Oren: I will tell you one thing, is that my experience with fanfiction has really made me wish that copyright law was looser. This is a complex topic and I’m not qualified to reform copyright law, but I just feel like copyright law is too long.

Wes: It’s really long in this country for sure. But, did you know that, starting this January, the Great Gatsby’s coming out of copyright? So everybody’s gonna have some fun with that one.

Oren: Yeah! I just think that culture might be improved if some of our icons were allowed to be open source.

Wes: Yeah, I think you’re right.

Oren: I think that people are innovators often better than they are inventors. That’s certainly the case with me. And it could be pretty cool to see everyone’s take on Middle Earth, or Earthea, or The Broken Earth, not- The Broken Earth is brand new, so even in the most optimistic context, I don’t think that that should be available yet. But you know what I mean. And I just think that that would be cool. I would like to see a bunch of independent creators get their shot at various Marvel characters that have been around for 70 years. I just think that would be cool, and I would like to see that at some point, so, you know, vote for me for president, I’ll shorten copyright. That’s my one platform. Also, sandwiches for everyone.

Chris: Yeah. I would be a lot more lenient with- I mean, characters are ideas, which is the other weird thing, is that ideas themselves aren’t really supposed to be copyrightable, but I mean, a character’s usually a very specific idea. But I also think about, we want to keep big budget movie studios from not paying writers, is the downside of- of course, obviously Disney knows how to bend copyright law to whatever they want it to be- but that’s the downside of reducing things. But yeah, it’s gotten really, really long. Unnecessarily long, I agree.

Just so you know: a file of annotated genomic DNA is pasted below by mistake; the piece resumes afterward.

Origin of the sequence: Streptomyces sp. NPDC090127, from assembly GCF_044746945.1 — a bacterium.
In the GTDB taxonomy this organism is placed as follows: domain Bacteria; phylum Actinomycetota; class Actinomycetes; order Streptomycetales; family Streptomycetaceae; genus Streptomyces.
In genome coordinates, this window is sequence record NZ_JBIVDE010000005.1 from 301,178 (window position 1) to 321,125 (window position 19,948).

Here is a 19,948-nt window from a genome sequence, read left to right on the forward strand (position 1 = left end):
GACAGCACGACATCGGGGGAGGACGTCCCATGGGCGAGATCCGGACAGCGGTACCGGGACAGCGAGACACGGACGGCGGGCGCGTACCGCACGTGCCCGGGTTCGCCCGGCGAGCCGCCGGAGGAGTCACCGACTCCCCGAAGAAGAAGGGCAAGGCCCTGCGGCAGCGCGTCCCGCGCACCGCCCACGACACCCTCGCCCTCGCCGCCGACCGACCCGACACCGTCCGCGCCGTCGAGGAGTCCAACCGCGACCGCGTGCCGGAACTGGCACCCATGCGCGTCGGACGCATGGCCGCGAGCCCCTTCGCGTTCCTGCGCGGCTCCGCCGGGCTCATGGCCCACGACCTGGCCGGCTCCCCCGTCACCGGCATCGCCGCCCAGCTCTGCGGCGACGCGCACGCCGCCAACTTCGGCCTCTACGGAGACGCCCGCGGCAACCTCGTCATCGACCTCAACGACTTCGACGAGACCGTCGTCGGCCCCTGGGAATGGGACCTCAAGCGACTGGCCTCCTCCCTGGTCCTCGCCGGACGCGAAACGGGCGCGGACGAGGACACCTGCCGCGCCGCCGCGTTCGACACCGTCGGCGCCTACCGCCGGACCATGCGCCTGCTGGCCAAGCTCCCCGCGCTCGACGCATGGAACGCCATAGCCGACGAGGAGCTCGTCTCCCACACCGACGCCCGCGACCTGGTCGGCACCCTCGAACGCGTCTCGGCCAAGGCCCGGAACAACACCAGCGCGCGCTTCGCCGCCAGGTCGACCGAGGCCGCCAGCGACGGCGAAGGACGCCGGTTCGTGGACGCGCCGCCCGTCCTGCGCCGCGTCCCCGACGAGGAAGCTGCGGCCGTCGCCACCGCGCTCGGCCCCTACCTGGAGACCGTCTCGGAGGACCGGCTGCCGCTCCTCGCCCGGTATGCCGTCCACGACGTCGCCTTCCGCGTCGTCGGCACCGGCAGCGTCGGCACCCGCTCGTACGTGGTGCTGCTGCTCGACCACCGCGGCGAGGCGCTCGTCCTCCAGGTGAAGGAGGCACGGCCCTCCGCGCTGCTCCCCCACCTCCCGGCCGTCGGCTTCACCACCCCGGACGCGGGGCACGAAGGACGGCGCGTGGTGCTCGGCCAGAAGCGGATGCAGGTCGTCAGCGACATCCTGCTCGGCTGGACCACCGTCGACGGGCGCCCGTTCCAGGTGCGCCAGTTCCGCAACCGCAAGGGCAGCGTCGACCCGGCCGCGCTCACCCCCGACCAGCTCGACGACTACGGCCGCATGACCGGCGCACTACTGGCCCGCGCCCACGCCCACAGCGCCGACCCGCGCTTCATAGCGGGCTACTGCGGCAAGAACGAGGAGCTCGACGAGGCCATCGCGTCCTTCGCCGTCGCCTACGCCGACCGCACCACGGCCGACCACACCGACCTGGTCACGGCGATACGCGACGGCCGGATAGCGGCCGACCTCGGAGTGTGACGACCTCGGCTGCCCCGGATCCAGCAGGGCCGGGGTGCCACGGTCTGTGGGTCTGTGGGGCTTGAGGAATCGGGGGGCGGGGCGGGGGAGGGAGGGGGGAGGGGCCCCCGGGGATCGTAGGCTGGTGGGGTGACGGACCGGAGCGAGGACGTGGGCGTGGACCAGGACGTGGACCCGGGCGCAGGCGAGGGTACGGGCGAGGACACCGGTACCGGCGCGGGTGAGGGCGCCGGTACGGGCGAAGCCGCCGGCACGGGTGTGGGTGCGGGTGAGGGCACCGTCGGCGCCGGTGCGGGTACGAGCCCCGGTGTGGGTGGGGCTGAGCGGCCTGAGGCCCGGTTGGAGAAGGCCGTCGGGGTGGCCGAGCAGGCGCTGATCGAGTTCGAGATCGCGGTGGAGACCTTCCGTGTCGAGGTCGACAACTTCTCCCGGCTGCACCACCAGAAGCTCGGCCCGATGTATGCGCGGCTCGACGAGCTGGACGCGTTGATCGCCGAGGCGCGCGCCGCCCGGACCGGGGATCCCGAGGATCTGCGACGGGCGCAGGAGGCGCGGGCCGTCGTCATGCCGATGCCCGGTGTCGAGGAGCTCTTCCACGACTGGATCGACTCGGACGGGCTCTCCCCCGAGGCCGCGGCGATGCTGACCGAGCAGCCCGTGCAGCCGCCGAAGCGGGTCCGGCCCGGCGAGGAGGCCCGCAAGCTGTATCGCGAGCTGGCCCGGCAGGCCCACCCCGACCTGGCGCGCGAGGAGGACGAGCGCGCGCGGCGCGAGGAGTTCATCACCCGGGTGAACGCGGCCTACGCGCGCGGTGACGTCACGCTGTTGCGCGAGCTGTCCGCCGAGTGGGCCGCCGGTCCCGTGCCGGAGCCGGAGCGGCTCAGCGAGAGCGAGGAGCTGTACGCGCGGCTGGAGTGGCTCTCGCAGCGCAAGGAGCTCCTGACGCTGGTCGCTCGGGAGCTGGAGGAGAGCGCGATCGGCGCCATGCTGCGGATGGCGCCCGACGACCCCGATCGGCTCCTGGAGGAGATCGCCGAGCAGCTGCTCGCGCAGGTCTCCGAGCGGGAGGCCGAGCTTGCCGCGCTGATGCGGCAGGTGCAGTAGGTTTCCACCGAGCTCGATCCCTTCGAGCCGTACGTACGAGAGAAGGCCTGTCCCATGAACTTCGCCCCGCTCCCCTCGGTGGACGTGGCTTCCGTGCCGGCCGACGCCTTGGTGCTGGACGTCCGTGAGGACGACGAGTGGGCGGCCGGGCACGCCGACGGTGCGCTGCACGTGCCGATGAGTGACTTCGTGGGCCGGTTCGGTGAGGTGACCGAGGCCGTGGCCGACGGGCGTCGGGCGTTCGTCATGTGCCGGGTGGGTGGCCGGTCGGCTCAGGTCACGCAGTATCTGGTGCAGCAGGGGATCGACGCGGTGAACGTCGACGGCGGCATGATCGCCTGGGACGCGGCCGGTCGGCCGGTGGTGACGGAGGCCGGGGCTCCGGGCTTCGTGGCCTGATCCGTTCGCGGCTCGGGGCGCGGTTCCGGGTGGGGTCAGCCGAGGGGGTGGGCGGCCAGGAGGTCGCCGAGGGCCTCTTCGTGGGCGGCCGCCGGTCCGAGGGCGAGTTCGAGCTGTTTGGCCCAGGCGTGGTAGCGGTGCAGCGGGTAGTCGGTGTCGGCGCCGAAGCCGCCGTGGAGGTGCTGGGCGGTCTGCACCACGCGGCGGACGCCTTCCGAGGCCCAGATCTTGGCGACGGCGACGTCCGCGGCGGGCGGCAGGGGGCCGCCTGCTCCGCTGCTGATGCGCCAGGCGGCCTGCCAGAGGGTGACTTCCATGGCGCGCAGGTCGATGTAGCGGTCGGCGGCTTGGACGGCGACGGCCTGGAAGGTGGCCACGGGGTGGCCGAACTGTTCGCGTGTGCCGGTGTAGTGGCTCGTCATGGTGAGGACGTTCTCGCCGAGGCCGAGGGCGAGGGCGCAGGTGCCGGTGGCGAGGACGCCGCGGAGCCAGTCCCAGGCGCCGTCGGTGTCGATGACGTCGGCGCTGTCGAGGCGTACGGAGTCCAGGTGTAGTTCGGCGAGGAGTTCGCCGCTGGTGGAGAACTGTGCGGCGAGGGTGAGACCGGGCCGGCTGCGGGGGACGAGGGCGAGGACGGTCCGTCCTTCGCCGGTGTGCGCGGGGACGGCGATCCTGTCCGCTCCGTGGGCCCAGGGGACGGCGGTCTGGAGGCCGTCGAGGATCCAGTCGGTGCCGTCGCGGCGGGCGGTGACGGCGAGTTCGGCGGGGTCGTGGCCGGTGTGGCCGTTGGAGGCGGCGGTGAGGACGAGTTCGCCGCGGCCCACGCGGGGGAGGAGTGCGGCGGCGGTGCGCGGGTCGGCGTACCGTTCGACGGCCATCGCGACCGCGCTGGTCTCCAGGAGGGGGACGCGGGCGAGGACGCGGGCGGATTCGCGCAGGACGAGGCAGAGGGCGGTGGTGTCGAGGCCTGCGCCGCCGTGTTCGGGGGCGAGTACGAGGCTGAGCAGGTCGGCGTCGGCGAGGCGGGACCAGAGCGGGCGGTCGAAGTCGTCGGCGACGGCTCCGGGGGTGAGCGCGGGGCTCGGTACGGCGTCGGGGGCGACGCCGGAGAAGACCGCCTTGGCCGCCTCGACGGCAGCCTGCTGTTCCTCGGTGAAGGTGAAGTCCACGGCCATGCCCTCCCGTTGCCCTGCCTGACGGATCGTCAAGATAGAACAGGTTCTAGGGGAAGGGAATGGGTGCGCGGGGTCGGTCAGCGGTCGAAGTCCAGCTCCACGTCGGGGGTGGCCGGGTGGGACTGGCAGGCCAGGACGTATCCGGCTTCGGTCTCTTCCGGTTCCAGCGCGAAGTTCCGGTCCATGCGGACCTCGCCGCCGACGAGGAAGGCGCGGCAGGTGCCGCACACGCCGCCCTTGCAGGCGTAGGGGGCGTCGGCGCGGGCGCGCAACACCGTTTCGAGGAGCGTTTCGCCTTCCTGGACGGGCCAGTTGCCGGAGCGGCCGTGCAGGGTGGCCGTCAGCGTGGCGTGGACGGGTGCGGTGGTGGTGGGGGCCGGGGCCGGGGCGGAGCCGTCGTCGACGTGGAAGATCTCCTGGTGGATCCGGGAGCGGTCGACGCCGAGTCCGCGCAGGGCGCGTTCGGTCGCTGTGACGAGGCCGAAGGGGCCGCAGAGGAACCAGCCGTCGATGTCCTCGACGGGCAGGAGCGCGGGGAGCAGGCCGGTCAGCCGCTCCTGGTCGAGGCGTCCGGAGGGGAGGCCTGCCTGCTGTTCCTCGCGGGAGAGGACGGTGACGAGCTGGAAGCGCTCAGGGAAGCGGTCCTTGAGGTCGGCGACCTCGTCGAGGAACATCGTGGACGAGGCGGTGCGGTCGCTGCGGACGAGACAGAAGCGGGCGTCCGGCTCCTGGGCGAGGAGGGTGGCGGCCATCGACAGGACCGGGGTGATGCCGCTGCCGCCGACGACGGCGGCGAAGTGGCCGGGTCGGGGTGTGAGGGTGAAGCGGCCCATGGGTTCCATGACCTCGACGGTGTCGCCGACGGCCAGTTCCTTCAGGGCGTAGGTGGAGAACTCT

Oren: So, I think that’s a good place to end this podcast, and maybe soon we will end copyright law a little earlier than where it ends now, maybe, but also in the meantime, go out there and write your Great Gatsby adaptations because soon no one will be able to stop you!

Before we go I want to thank a few of our patrons. First we have Kathy Ferguson who is a professor of political theory in Star Trek. Next we have Ayman Jaber, he is a urban fantasy writer and a connoisseur of Marvel. And finally we have Danita Rambo, and she lives at therambogeeks.com. We’ll talk to you next week.

Chris: This has been the Mythcreants podcast. Opening, closing theme, ‘The Princess Who Saved Herself’, by Jonathan Coulton.

P.S. Our bills are paid by our wonderful patrons. Could you chip in?